What do you need to run a profitable construction business in 2022? Artisan contractors and smaller construction businesses face challenges that larger firms do not. But with the right planning and policies in place, you could arm yourself with the right tools to help you increase profits and reduce risks for 2022 and beyond.
Managing Construction Risks in 2022
In addition to the typical risks associated with running a small construction business, such as safety, financial, legal, and environmental risks, artisan contractors also need to have a plan in place for the unique risks that come from advancing technologies and the continued impact of a global pandemic.
Pandemic and Post-Pandemic Risks
The COVID-19 pandemic is still impacting industries and employers around the globe. COVID-19 continues to bring operational risk from labor shortages, workplace safety and prevention measures, disrupted supply chains, and vaccine mandates.
Cyber-Security and Data Management
As the construction industry adopts technology, the digital tools that help businesses run more efficiently, reduce costs, and improve safety also increase the need for data protection measures.
You may think the greatest cyber risk comes from some faceless hacker sitting in a dark room trying to break through your defenses. But what many businesses don't realize is an uninformed employee can be just as much of a threat. Company employees can unintentionally present a significant cyber risk, particularly when appropriate limits aren't in place for confidential information.
Data risk also comes from employees who load up mobile devices (smartphones, personal computers, tablets) with company documents and confidential information and take them to job sites or homes in the evening.
Intellectual Property Risks
Intellectual property lawsuits are an emerging risk impacting every industry, not just construction. Frivolous patent lawsuits brought on by "patent trolls"—companies that buy up patents and then threaten legal action for anyone infringing on that patent.
Many small businesses cave in the face of these lawsuits and agree to pay ongoing licensing fees or settle matters out of court to avoid spending years -- and millions of dollars -- fighting these lawsuits in court.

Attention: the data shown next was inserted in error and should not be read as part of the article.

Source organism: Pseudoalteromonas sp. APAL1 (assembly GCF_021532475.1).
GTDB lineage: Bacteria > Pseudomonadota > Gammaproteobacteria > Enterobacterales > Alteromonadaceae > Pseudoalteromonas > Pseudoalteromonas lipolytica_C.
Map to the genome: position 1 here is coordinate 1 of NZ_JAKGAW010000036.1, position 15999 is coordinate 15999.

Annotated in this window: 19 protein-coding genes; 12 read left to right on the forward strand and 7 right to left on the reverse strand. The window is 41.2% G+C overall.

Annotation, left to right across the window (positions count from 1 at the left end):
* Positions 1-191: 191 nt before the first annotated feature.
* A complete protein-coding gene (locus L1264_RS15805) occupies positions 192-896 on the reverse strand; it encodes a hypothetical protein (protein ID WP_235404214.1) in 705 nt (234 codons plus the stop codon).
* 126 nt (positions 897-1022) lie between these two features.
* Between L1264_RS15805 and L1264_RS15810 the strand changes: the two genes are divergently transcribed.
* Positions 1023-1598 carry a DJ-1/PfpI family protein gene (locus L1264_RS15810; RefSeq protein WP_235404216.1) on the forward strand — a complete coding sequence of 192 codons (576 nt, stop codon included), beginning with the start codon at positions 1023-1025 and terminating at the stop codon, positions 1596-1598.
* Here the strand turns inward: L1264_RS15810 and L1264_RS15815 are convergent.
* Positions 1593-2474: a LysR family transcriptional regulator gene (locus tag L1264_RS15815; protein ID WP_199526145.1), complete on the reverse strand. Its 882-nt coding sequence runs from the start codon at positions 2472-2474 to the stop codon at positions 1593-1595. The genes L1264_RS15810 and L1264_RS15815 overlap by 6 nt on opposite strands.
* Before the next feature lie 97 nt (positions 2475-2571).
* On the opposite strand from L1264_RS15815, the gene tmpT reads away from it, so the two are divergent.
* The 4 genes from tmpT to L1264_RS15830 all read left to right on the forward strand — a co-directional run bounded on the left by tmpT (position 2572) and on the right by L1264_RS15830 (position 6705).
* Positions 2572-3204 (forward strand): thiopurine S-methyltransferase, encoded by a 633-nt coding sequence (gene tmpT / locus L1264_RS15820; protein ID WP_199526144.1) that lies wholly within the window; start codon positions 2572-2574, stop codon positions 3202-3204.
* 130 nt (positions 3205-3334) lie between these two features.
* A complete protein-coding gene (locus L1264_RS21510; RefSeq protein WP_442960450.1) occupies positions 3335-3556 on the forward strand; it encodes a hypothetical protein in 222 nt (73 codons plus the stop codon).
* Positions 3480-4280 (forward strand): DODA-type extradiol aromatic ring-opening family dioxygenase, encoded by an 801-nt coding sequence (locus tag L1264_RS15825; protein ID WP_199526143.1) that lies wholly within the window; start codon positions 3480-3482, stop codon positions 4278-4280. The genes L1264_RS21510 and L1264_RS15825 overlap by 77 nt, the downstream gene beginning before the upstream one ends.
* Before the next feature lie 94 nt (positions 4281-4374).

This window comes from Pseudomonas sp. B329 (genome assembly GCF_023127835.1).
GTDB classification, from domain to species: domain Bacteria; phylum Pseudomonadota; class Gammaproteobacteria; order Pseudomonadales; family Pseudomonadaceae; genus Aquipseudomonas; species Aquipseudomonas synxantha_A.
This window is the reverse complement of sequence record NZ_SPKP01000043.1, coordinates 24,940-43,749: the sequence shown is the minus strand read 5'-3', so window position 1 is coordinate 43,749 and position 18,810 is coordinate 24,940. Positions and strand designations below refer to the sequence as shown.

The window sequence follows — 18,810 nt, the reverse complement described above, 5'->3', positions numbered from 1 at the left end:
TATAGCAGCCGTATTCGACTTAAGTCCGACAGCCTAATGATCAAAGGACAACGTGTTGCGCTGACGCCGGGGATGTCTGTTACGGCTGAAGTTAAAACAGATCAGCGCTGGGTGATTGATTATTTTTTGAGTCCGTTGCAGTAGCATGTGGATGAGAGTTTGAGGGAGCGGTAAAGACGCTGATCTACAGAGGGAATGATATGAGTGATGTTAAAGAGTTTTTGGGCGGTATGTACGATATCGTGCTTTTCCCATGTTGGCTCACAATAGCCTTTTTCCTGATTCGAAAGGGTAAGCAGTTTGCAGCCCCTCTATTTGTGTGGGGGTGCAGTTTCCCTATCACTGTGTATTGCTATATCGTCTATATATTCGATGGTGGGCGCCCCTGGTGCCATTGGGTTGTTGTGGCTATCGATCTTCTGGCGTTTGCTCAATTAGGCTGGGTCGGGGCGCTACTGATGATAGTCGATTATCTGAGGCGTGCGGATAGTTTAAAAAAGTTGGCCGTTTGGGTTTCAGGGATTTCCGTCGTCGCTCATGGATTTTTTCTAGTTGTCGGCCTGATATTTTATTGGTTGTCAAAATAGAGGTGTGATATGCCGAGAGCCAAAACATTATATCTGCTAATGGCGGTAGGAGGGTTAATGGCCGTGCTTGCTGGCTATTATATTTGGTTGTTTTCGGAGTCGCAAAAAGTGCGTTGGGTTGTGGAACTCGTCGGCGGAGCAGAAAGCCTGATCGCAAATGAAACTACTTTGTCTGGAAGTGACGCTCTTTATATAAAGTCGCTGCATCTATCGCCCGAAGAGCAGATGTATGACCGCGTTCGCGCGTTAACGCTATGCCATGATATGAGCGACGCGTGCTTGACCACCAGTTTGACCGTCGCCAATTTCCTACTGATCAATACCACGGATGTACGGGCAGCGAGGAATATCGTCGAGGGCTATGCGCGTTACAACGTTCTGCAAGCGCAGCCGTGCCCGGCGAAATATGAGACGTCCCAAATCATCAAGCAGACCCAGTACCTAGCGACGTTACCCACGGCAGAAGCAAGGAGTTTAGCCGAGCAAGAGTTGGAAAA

And that's a very profitable business model for these businesses, unfortunately.
You may not realize it, but you could be infringing on patents without even knowing it.
The Patent Office has a habit of issuing patents for ideas that are neither new nor revolutionary. These patents can be very broad, covering everyday or commonsense types of activities. Examples of patent lawsuits include activities such as "sales and distribution via electronic transactions" or the use of an automated system "for processing business and financial transactions."
In another example of patents that never should've been issued, beware using the "out of office" email responder, which was patented in 2017.
Contractors should consider the development of a defensive patent portfolio and a risk management insurance policy to protect themselves against patent infringement lawsuits, no matter how frivolous they might be.
Construction is a resource- and contaminant-heavy industry. It requires the extraction of raw materials, chemicals are used on-site, and fuel is burned by heavy machinery. Globally, the built environment generates 30% of total greenhouse gas emissions and construction uses 32% of the world's natural resources, according to the Chartered Institute of Building (CIOB).
Federal and local environmental regulations have been set forth to help reduce the environmental impact of the construction industry, leaving construction businesses at risk and in need of protection in case of a toxic breach, spill, leak, or other hazards.
Mitigating Construction Risks in 2022
Contractors can turn to their legal and insurance professionals to ensure contracts and insurance policies are in place to mitigate the unique risks of a technology-driven, pandemic-impacted world.
Contractor insurance policies protect you against losses from the day-to-day risks of running a construction business. You may already have many of these in place, such as:
- General liability insurance
- Workers' compensation insurance
- Commercial auto insurance
- Course of construction (aka builders risk) insurance
- Tools and equipment coverage
- Commercial property insurance
Be sure to talk to your insurance provider about additional policies that can protect you against loss in 2022, including:
The construction industry will always be heavy on risks. Reassessing your risks each year and creating a plan to mitigate and insure against those risks is key to the survival and success of your construction business. Don’t get caught unaware by a risk you didn’t see coming -- work with your insurance broker today to make sure you’re prepared for everything 2022 may throw your way.